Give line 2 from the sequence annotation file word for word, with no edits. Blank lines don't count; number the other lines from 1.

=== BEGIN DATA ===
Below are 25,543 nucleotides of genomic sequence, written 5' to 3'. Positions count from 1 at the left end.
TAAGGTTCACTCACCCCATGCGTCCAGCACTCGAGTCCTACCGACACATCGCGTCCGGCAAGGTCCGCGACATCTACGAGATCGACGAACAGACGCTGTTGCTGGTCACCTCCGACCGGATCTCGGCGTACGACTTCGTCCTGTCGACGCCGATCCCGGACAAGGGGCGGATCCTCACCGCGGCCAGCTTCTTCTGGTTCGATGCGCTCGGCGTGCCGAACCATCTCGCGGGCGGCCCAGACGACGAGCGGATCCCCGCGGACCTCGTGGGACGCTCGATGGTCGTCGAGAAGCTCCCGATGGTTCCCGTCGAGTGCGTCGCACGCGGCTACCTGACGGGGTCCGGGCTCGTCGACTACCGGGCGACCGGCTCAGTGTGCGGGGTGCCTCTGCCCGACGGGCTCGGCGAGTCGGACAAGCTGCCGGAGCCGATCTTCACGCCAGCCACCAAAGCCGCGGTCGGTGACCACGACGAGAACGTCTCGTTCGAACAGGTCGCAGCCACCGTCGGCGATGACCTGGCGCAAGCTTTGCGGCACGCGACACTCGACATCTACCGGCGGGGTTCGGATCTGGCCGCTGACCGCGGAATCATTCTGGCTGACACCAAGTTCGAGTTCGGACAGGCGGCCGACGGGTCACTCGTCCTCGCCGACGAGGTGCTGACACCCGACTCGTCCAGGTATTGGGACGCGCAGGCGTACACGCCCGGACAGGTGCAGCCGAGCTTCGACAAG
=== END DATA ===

TAAGGTTCACTCACCCCATGCGTCCAGCACTCGAGTCCTACCGACACATCGCGTCCGGCAAGGTCCGCGACATCTACGAGATCGACGAACAGACGCTGTTGCTGGTCACCTCCGACCGGATCTCGGCGTACGACTTCGTCCTGTCGACGCCGATCCCGGACAAGGGGCGGATCCTCACCGCGGCCAGCTTCTTCTGGTTCGATGCGCTCGGCGTGCCGAACCATCTCGCGGGCGGCCCAGACGACGAGCGGATCCCCGCGGACCTCGTGGGACGCTCGATGGTCGTCGAGAAGCTCCCGATGGTTCCCGTCGAGTGCGTCGCACGCGGCTACCTGACGGGGTCCGGGCTCGTCGACTACCGGGCGACCGGCTCAGTGTGCGGGGTGCCTCTGCCCGACGGGCTCGGCGAGTCGGACAAGCTGCCGGAGCCGATCTTCACGCCAGCCACCAAAGCCGCGGTCGGTGACCACGACGAGAACGTCTCGTTCGAACAGGTCGCAGCCACCGTCGGCGATGACCTGGCGCAAGCTTTGCGGCACGCGACACTCGACATCTACCGGCGGGGTTCGGATCTGGCCGCTGACCGCGGAATCATTCTGGCTGACACCAAGTTCGAGTTCGGACAGGCGGCCGACGGGTCACTCGTCCTCGCCGACGAGGTGCTGACACCCGACTCGTCCAGGTATTGGGACGCGCAGGCGTACACGCCCGGACAGGTGCAGCCGAGCTTCGACAAG